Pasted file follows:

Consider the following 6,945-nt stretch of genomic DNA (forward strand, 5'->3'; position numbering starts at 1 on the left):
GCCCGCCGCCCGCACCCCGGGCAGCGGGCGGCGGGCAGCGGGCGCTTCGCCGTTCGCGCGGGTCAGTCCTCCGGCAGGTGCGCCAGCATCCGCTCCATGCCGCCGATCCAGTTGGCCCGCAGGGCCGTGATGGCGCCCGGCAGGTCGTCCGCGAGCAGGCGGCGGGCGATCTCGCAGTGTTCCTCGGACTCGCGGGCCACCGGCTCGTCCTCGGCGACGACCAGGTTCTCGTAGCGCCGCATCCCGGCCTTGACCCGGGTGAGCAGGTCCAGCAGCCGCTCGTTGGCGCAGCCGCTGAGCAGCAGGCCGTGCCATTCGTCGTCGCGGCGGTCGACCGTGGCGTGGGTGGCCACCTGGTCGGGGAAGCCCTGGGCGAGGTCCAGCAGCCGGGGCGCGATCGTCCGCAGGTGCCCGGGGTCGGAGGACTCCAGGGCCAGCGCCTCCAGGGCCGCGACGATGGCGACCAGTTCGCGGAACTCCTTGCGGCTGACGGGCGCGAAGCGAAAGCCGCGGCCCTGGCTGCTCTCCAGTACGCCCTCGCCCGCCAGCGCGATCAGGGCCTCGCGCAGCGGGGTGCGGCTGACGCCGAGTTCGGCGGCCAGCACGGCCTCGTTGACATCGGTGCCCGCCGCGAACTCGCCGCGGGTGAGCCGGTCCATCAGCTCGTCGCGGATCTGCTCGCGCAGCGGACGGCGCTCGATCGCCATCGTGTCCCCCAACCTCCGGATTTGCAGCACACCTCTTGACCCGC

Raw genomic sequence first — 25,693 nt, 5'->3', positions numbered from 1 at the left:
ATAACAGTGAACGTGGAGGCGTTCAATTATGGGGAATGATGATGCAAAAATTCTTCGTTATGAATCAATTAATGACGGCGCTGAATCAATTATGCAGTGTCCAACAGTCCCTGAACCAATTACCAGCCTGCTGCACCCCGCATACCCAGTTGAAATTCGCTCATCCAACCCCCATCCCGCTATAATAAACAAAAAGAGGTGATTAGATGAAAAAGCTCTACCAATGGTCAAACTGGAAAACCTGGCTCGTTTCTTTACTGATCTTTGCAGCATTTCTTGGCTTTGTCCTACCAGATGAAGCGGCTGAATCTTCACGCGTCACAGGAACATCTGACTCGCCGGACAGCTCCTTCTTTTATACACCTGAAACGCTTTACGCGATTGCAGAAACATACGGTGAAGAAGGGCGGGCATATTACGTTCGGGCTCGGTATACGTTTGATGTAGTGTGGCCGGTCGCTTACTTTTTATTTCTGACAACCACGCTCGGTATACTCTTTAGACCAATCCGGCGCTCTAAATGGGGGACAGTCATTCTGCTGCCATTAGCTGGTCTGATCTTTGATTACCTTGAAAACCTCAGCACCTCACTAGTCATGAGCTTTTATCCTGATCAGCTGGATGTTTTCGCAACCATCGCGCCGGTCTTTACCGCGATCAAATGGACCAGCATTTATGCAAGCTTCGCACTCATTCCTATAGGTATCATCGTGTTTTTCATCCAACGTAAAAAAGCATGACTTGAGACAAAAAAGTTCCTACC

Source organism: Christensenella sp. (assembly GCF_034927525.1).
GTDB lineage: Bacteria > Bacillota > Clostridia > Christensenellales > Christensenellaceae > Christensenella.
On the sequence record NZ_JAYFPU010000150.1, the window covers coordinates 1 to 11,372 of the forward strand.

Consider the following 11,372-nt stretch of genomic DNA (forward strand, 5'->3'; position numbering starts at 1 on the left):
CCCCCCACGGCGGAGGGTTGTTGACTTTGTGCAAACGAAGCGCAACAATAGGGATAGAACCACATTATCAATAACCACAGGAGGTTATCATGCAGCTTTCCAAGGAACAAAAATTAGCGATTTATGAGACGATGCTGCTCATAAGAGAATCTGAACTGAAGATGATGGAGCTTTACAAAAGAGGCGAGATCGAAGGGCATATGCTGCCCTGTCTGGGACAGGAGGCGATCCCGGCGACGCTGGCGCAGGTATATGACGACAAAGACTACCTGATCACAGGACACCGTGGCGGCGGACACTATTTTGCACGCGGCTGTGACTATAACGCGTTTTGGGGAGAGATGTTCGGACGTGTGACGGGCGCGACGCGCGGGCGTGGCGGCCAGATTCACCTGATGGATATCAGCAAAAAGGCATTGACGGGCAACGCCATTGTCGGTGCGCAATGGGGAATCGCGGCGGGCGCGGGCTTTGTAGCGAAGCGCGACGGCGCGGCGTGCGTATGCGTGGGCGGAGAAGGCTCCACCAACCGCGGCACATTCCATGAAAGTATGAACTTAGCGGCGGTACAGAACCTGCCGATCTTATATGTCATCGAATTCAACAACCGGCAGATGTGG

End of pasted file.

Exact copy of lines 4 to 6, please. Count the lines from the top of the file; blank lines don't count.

ATAACAGTGAACGTGGAGGCGTTCAATTATGGGGAATGATGATGCAAAAATTCTTCGTTATGAATCAATTAATGACGGCGCTGAATCAATTATGCAGTGTCCAACAGTCCCTGAACCAATTACCAGCCTGCTGCACCCCGCATACCCAGTTGAAATTCGCTCATCCAACCCCCATCCCGCTATAATAAACAAAAAGAGGTGATTAGATGAAAAAGCTCTACCAATGGTCAAACTGGAAAACCTGGCTCGTTTCTTTACTGATCTTTGCAGCATTTCTTGGCTTTGTCCTACCAGATGAAGCGGCTGAATCTTCACGCGTCACAGGAACATCTGACTCGCCGGACAGCTCCTTCTTTTATACACCTGAAACGCTTTACGCGATTGCAGAAACATACGGTGAAGAAGGGCGGGCATATTACGTTCGGGCTCGGTATACGTTTGATGTAGTGTGGCCGGTCGCTTACTTTTTATTTCTGACAACCACGCTCGGTATACTCTTTAGACCAATCCGGCGCTCTAAATGGGGGACAGTCATTCTGCTGCCATTAGCTGGTCTGATCTTTGATTACCTTGAAAACCTCAGCACCTCACTAGTCATGAGCTTTTATCCTGATCAGCTGGATGTTTTCGCAACCATCGCGCCGGTCTTTACCGCGATCAAATGGACCAGCATTTATGCAAGCTTCGCACTCATTCCTATAGGTATCATCGTGTTTTTCATCCAACGTAAAAAAGCATGACTTGAGACAAAAAAGTTCCTACC

Source organism: Christensenella sp. (assembly GCF_034927525.1).
GTDB lineage: Bacteria > Bacillota > Clostridia > Christensenellales > Christensenellaceae > Christensenella.